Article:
• We isolated my 14 year old, she's on day 3 and has had several close contacts as well as symptoms suggestive of omicron, but negative rapid test. Isolated mostly because of the inconvenience factor (I'm on call this weekend so testing positive or developing symptoms would be highly inconvenient for me, my group, my hospital, and my county) and because she's a teenager and the idea of spending three days in her room with unlimited tv and phone usage sounds like heaven to her. If she becomes asymptomatic and tests negative we'll pull her out and assume it was something else. Kids are remote learning this week anyway because of school staff shortages, so it's actually a good week for them to get it.

                        Comment


                        • Originally posted by nephron View Post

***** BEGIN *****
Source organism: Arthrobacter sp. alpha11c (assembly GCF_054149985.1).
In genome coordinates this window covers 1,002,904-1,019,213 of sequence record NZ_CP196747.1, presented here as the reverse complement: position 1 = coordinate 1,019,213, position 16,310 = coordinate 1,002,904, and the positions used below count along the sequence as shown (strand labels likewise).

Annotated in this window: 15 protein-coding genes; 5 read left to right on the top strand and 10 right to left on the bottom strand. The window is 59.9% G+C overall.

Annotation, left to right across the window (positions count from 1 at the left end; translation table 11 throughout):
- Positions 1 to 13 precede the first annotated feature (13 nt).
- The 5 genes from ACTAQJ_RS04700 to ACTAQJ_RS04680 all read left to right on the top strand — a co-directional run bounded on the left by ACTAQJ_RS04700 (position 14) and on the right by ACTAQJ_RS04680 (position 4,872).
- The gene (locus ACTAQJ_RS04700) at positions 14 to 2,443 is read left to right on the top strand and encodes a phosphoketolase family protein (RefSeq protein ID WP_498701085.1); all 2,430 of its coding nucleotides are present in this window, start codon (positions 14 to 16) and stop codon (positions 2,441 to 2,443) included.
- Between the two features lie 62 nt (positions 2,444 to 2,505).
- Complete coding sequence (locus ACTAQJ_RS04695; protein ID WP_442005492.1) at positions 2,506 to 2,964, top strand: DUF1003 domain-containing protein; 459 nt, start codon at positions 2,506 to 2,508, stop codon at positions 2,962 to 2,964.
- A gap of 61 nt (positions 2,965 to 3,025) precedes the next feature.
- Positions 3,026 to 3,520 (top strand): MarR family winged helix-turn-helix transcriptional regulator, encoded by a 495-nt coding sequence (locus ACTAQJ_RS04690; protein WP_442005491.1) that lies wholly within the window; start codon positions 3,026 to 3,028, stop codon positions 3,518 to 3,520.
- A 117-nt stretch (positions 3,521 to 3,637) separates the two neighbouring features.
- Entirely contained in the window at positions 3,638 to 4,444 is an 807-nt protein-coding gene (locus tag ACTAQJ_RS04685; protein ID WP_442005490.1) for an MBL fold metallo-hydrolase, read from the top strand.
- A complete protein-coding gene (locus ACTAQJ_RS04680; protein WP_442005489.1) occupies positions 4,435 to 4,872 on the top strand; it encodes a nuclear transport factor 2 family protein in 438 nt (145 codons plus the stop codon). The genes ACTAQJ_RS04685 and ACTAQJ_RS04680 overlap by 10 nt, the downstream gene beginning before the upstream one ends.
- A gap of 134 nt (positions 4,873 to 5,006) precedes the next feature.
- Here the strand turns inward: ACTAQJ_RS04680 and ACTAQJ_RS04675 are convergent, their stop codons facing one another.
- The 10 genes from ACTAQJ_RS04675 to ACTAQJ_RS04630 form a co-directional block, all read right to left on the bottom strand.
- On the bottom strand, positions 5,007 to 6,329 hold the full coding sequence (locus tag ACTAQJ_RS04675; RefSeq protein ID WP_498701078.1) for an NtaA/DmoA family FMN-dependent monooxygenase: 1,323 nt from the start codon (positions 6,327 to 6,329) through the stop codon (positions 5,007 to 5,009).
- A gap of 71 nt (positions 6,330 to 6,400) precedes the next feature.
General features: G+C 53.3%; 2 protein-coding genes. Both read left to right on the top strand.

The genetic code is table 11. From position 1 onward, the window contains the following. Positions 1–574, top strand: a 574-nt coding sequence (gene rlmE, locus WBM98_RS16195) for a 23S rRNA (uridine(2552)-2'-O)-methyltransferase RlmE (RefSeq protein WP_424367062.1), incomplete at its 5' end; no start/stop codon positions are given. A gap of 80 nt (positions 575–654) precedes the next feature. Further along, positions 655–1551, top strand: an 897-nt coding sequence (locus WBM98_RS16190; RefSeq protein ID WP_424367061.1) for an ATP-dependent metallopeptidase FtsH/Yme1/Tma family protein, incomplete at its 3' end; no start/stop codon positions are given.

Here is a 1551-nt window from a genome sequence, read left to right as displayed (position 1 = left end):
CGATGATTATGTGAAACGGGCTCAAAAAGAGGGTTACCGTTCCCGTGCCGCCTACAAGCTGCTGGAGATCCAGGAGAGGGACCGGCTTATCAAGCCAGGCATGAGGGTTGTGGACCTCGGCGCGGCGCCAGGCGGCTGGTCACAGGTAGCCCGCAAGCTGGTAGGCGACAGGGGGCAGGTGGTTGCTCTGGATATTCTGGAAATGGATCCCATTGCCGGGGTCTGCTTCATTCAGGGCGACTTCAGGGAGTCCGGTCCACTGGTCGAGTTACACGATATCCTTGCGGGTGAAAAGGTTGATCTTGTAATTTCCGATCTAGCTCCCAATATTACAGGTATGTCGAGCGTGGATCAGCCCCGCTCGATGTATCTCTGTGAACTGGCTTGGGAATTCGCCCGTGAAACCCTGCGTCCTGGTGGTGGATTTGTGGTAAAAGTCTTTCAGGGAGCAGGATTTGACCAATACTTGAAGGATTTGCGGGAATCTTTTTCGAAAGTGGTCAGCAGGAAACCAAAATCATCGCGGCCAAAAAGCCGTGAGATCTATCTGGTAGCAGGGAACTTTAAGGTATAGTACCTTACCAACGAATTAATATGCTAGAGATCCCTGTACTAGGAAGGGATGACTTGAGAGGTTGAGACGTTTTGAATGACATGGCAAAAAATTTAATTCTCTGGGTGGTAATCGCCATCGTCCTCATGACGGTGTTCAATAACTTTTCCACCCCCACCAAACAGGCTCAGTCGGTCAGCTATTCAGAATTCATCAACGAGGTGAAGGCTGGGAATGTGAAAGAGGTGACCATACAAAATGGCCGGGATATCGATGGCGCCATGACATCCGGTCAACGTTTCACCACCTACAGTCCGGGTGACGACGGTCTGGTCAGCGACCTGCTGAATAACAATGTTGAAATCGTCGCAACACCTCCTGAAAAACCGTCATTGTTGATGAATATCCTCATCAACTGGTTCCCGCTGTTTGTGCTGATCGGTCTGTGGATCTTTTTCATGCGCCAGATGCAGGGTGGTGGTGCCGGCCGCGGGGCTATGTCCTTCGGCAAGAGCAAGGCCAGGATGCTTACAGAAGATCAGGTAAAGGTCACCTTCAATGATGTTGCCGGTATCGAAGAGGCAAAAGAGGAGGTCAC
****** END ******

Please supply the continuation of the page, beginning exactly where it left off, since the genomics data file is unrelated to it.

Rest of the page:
That is tricky. Typically I would advise family members of positive patients just to assume they either have it or were exposed to it and aren't going to have get it or already had it and don't have symptoms. Even the earlier variants of covid had a fair number of people that either had very mild (not noticeable until after the fact) or no symptoms at all making infection control difficult, this omicron seems so mild (particularly in the vaccinated) and contagious in so many people that infection control is almost impossible. My son told me about one of his friends whose family isolated him in his room after he had covid (everyone vaccinated) which is just silly because by the time you get diagnosed with covid, everyone in the household probably has been exposed. The one variable in you is that you and your daughter happen to be out of town when your other daughter developed covid, and you don't know if you were the original one with covid. If everyone is vaccinated and doesn't have any particular risk factors, I would probably just assume everyone is exposed/had it/not going to get it at this point. If my daughter was immunosuppressed, unvaccinated, etc and I was really concerned, I may just sleep a night or two in a hotel (realizing that the incidence of adverse outcomes in children with covid even without the vaccine is very, very low (the pfizer vaccine trial for both children ages 5-11 and 12-15 both had no serious covid in their placebo groups although subsequent case controlled studies have demonstrated efficacy in the vaccine preventing hospitalizations in children). The fact that they could not show severe adverse events being prevented or even occurring in a fairly large randomized controlled trial gives you an idea of how rare severe events are in children. The number of children who have had covid/been exposed to covid is probably under-reported by several fold so it's hard to determine the incidence of adverse events of a virus when you don't know the prevalence.